Political figures and military analysts are lining up on talk shows to caution Americans that this will be a different kind of war, protracted, costly, secretive. But recent military confrontations have taught Americans to expect conflicts primarily waged by machines -- wars without real sacrifice. This war began with dreadful, although geographically localized, civilian sacrifice. But those greenish nighttime pictures are already pouring out of Kabul and Kandahar, along with the precision-bomb photos, and satellite shots of training camps and military outposts. Most Americans are convinced that technology -- GPS targeting systems, thermal imaging, new intelligence retrieval systems, pilotless drone reconnaisance aircraft, high-altitude bombers, special forces equipped with goggles than can see into caves -- will carry the day for us. Will it? What can technology really do for us in this new war?
Both the first Bush and the Clinton administrations, from Desert Storm to Kosovo, advanced the idea of conflict with little civilian loss and few casualties of our own. But thousands of American civilians are already dead in this conflict, greater civilian losses than in any war in U.S. history. Still, the military analysts, network pundits and Pentagon officials are going to great lengths to point out that Taliban and fundamentalist fighters are skilled and determined, that this conflict will be long and difficult, that our expectations should be kept realistic. And bin Laden is a surprisingly agile enemy. He not only grasps America's most vulnerable points, he understands "spinning," using video-imagery and satellite transmission to get his side of the story out. This is something Saddam never began to grasp.
But are our expectations realistic? Are we once again overrating our own technology, and underestimating less sophisticated cultures and populations? Most Americans have been prepared for years to place enormous faith in a range of new technologies that are supposed to make us the most powerful military force in world history. Sophisticated technologies devastated the Iraqi military in Desert Storm. While their results were more controversial in the Kosovo action, there remained little American loss of life. The bloody action in Somolia showed us yet again that technology is not effective if it can't be used for political or military reasons. And Panama and Grenada resembled police actions more than military conflicts.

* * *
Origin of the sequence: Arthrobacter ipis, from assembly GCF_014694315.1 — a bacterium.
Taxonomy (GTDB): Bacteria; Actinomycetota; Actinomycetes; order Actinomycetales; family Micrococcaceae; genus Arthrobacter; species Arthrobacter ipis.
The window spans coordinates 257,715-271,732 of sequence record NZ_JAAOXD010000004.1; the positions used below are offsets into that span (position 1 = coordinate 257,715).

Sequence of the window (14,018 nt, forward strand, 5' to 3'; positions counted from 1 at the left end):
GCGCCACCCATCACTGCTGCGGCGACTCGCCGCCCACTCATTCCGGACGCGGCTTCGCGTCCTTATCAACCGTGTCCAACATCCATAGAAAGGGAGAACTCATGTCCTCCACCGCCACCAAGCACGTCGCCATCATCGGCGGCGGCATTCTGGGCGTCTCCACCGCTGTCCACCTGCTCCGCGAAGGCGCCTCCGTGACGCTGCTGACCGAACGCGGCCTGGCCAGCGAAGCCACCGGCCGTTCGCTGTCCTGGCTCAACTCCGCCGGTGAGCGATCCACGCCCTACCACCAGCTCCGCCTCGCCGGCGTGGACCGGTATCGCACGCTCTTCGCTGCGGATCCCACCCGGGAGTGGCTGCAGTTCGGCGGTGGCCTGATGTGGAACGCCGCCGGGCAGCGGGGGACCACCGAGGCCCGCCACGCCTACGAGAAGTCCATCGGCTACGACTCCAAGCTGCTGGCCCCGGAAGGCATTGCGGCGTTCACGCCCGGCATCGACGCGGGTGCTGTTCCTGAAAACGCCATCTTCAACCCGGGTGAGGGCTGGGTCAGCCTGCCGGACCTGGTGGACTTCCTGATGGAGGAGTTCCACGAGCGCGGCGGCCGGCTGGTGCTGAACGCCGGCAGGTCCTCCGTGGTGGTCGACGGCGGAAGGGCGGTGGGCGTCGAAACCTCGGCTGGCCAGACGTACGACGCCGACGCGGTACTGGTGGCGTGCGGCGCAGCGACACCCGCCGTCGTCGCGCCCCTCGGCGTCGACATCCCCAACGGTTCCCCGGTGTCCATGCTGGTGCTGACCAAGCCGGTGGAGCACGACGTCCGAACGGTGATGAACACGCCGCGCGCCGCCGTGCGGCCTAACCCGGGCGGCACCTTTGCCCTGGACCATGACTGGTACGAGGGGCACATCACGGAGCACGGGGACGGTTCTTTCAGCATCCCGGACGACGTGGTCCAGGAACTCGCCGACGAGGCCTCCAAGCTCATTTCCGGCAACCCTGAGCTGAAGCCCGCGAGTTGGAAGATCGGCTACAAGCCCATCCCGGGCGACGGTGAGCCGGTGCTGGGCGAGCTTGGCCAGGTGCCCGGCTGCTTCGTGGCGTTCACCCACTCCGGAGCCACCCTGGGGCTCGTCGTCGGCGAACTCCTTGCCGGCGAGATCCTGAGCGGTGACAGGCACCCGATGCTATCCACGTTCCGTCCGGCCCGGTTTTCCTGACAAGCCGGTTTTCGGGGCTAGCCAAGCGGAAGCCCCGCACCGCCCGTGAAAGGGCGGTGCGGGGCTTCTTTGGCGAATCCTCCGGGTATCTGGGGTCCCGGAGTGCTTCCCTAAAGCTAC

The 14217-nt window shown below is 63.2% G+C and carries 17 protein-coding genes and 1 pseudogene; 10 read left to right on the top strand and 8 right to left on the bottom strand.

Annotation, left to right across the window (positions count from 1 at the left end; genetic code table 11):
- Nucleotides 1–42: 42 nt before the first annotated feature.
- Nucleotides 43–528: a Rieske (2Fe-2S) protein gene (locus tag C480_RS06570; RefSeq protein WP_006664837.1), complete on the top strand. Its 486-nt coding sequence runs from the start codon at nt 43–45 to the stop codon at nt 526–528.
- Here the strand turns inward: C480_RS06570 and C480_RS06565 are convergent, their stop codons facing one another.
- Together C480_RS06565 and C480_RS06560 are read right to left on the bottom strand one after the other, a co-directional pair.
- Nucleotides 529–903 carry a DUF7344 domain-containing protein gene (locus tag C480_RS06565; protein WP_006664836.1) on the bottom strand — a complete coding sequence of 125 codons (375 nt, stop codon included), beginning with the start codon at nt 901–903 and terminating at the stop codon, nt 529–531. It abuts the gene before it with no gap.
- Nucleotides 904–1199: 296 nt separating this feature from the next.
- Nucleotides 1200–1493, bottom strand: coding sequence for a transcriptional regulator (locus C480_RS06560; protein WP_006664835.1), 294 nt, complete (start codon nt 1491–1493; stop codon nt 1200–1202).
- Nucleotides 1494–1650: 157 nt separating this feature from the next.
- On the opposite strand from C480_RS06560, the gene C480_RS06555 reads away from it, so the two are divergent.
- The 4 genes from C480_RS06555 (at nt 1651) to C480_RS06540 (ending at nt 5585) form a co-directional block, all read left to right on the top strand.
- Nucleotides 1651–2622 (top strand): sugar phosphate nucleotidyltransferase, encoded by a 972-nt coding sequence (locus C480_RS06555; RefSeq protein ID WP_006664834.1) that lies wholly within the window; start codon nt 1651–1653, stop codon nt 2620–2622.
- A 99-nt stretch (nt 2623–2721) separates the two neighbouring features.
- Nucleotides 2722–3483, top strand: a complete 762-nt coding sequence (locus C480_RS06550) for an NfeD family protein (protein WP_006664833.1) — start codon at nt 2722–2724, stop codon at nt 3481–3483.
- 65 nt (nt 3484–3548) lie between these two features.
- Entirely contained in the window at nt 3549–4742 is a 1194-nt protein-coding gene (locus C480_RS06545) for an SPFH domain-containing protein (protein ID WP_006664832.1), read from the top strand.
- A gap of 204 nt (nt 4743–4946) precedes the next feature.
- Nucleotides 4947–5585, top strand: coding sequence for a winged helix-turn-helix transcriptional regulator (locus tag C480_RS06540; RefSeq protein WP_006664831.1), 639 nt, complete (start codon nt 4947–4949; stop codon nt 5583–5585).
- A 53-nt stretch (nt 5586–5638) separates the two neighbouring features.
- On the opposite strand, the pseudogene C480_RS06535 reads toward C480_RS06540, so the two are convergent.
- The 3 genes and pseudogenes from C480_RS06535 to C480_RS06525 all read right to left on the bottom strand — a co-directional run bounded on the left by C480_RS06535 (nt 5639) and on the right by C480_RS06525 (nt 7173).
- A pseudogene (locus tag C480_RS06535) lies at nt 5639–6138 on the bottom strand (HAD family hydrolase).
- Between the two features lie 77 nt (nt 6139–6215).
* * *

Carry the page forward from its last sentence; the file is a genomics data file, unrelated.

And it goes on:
In this new war, though, it seems clear that American forces will be involved in some sort of ground fighting on Afghanistan's murderous terrain, and that would mean a battle more reminiscent of Vietnam than Kuwait.
What can technology do for us? Can GPS targeting systems really place bombs that accurately? Can intelligence analysts in the U.S. instantly track raw data without leaving their offices? Can civilian populations really be protected? Can thermal imaging and satellite surveillance see into caves or track small units in mountainous terrains? Can government computers follow money around the world? Will our soldiers' tech-equipped vehicles, equipment and weapons give them an edge over the the Russians, who were chewed to bits in their conflict with Afghanistan guerrillas, but whose equipment was comparatively primitive? Have we actually developed a new mix of tech-supported human and machine warfare that is deadly, flexible and effective?
From reading the papers and watching the generals on TV, we see confidence from the military that the answers to most of these questions is yes. But the people reading this have a much better than average grasp of these tech issues. Do you agree? What can tech do for us -- or not do -- in this supposedly new era?